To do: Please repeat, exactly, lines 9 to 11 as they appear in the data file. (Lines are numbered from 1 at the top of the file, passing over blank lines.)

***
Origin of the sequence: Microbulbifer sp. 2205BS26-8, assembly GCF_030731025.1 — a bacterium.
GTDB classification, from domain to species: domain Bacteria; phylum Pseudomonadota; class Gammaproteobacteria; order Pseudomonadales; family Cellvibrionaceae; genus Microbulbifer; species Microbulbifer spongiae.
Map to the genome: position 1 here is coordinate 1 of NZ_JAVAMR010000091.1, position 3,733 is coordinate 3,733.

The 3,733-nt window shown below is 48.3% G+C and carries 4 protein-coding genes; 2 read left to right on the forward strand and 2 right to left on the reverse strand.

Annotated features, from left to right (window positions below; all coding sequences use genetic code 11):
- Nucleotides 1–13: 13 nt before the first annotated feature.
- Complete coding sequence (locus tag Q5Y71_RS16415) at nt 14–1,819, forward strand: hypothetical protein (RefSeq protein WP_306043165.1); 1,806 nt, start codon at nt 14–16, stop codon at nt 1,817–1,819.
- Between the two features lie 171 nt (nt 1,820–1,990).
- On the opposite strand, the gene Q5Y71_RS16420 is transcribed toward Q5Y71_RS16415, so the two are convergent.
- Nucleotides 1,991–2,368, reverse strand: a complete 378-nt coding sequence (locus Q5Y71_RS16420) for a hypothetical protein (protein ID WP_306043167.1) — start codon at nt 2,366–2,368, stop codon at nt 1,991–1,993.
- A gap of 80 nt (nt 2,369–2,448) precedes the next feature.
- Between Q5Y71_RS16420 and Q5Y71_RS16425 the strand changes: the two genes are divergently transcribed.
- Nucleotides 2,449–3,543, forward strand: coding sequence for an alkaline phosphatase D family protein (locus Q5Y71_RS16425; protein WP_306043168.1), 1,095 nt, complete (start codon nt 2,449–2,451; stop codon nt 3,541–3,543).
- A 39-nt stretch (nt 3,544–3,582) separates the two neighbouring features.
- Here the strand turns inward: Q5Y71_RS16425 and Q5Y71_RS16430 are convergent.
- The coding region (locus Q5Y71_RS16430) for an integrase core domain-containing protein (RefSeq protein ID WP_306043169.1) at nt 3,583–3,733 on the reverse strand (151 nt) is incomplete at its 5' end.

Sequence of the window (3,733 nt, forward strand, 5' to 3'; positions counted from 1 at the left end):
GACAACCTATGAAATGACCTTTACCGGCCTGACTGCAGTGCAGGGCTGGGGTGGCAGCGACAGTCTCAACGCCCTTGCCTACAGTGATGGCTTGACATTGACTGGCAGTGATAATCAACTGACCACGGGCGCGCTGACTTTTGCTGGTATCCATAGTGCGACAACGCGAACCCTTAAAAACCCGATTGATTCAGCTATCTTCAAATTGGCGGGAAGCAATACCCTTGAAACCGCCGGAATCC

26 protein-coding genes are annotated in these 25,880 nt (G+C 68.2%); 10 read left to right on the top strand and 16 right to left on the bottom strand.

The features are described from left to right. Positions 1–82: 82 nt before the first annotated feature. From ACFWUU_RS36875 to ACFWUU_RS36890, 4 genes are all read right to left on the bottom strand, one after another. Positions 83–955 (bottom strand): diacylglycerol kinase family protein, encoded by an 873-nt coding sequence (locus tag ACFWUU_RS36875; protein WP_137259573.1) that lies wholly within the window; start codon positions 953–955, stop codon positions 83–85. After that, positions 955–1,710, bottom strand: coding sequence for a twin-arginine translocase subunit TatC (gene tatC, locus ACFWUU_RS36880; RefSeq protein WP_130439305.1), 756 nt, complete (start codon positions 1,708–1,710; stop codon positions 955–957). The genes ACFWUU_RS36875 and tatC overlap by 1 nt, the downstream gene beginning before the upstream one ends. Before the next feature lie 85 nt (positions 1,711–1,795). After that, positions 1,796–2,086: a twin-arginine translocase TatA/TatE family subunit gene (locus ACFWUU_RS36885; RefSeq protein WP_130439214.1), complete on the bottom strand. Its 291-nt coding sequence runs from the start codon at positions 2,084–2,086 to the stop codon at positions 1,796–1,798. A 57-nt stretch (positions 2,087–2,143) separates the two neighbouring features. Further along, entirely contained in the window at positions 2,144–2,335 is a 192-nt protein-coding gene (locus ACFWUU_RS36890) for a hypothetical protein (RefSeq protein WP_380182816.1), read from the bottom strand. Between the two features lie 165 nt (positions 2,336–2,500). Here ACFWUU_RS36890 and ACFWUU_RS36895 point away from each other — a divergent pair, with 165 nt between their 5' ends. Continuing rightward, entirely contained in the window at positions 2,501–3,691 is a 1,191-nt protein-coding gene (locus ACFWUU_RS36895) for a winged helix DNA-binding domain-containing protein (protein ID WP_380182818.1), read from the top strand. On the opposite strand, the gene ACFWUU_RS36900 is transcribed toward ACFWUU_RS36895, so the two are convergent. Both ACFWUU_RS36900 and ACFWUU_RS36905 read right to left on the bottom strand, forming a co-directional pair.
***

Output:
- On the opposite strand, the gene Q5Y71_RS16420 is transcribed toward Q5Y71_RS16415, so the two are convergent.
- Nucleotides 1,991–2,368, reverse strand: a complete 378-nt coding sequence (locus Q5Y71_RS16420) for a hypothetical protein (protein ID WP_306043167.1) — start codon at nt 2,366–2,368, stop codon at nt 1,991–1,993.
- A gap of 80 nt (nt 2,369–2,448) precedes the next feature.